What one academic reform could the new government bring in which would most benefit the sector?
JC: It won’t happen, but a move towards state-funding for pupils in independent schools. The creation of a non-political body to oversee the curriculum, in accordance with the Royal Society’s recommendations.
RH: A sensible inspection regime that balances necessary regulatory compliance (consistently applied, not gold plated) with a real focus on school improvement, how pupils learn and what makes for excellent teaching, but that’s a lot to ask, I know.
Were there any aspects of the ISC annual census findings which surprised you?
JC: It surprised me that we celebrated growing numbers in the sector when we all know that growth is not the fate of all independent schools.
RH: No, because we had predicted that pupil numbers would grow as the economy recovers. I’m particularly pleased to see recovery in the west and north. Fee increases are low considering rising cost pressures and this is, of course, something to watch in the future.
Has your own job got easier or harder?
JC: I don’t know.
RH: This year, it’s fair to say harder, given the HMC chairmanship on top of the ‘day job’, although it has been a hugely enjoyable challenge and very rewarding. As far as the usual issues arising from running a 24/7 boarding school, parental requirements and the curse of the digital/online world is concerned – no. Those things have remained demanding … but enjoyable. Since I moved 30 years ago from publishing into teaching, I have never had one day at work when I have been bored!
Is digital technology being used to its full potential in classrooms?
JC: No, but we are on the case. I remain attached to the notion that teaching depends above all on human beings and the relation between them.
RH: There’s no simple answer to that. Pockets of great practice exist in HMC schools, such as shared resources on iTunes, the use of multimedia online resources for classroom enrichment and discussion, flipped learning and so forth. But it’s as much about how pupils are taught to think as about whiz-bang technology in classrooms or bringing devices into school per se. There needs to be a blend and I doubt if inspirational teachers will ever be replaced by machines; the best ones integrate technology into their work.
Should the state and private sectors work more closely together?
JC: Of course they should and there are lots of ways to do it. We work with 170 different junior schools with 10,000 junior school kids in a year in perhaps 30 different activities.
RH: Undoubtedly this will benefit both parties. The fact that nearly all HMC schools are in different partnerships already tells us there is huge appetite and that learning that must be captured and used to inform the next phase. We need now to build on that huge variety of work, which of course has to be relevant and wanted by all concerned. I believe this is part of our moral purpose, to share best practice, expertise and innovation for the benefit of all.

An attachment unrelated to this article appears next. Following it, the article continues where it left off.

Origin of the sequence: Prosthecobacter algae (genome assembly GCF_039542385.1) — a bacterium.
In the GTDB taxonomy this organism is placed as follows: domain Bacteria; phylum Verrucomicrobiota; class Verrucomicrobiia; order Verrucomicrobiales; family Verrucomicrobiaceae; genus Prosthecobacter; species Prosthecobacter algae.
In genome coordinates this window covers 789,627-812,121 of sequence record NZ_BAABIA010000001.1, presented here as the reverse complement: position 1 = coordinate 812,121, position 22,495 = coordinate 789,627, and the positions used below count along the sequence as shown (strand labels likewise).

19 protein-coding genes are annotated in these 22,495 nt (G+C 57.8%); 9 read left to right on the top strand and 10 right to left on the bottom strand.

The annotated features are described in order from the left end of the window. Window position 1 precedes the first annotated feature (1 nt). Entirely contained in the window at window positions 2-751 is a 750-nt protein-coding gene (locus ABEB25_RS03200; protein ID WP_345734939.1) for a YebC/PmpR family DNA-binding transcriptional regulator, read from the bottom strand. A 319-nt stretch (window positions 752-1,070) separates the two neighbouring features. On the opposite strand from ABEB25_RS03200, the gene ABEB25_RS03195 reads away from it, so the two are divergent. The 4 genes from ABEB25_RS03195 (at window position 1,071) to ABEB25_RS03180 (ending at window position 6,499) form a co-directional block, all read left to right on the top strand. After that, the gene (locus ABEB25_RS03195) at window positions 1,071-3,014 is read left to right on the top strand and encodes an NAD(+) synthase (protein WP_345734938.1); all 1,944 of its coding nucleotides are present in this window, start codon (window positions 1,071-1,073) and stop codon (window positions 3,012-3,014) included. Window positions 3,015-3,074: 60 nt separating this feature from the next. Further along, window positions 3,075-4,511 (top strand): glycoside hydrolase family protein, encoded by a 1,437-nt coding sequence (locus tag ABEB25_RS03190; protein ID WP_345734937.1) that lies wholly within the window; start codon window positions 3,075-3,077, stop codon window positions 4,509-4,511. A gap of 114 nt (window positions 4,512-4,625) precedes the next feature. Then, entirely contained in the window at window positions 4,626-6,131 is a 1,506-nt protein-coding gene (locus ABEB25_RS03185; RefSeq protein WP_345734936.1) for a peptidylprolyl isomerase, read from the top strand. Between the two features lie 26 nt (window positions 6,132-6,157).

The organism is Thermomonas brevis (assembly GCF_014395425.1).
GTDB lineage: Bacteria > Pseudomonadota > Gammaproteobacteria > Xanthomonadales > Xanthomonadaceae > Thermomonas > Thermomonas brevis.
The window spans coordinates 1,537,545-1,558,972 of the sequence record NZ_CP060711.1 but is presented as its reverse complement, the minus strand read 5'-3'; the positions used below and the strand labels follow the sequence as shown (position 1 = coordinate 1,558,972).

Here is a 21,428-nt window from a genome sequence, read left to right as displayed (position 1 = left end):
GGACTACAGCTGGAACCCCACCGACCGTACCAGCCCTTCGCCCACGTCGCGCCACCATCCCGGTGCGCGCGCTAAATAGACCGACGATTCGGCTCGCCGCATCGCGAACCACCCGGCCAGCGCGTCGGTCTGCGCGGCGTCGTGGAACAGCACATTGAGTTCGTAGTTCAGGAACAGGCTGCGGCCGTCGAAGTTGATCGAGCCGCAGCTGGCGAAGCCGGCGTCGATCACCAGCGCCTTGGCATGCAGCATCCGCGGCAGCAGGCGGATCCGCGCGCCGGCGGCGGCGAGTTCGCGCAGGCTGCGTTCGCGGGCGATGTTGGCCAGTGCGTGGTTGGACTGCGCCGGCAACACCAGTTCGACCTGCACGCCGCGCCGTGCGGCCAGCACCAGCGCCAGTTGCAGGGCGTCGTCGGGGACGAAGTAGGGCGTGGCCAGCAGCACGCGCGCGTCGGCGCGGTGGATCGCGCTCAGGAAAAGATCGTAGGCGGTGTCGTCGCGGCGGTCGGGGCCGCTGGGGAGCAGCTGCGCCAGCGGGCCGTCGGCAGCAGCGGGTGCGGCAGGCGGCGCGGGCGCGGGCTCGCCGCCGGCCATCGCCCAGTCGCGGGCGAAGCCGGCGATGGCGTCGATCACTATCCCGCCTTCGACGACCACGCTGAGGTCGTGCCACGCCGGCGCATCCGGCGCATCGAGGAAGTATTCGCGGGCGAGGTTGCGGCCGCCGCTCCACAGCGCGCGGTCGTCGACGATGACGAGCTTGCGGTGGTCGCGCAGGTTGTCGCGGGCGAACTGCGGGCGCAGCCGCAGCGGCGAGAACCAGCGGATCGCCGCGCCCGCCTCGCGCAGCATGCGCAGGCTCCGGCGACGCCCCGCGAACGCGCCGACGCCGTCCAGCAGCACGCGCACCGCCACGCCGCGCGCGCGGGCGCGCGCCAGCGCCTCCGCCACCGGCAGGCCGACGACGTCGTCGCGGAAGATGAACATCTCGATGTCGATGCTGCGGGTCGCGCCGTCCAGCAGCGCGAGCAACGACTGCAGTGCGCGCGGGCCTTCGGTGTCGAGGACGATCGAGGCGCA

What are the key challenges that lie ahead in the sector over the next academic year?
JC: Affordability and accessibility are crucial to us. The key challenge for the independent sector is to create and convey a moral purpose.
RH: Affordability: keeping fee rises low at a time of rising costs whilst also building bursary funds to widen access. Recruitment: there is a national crisis of teacher supply, especially in some core subjects, and we must continue to address this problem, for example through HMCTT. Managing curriculum change: as new GCSEs start being taught and linear A levels come in, we will need to help pupils and parents navigate the rapids and ensure our teachers are prepared. Perceptions: we will need to keep promoting the real contribution our sector makes to the overall education system. Sadly, some negative stories from the past, such as distressing historic abuse cases, are likely to continue to emerge and the misery suffered by past victims must and will be acknowledged. However, the present-day reality of our schools is so positive that there is plenty to celebrate.
Complete the following sentence: I am proud to work within the independent education sector because …
JC: I am not sure that I am proud to work in the independent sector. I am proud to work at King Edward’s because 25% of our boys are on assisted places and that means we can change lives, not reinforce privilege.
RH: It is full of talented, imaginative, creative and energetic people and its schools are among the best in the world.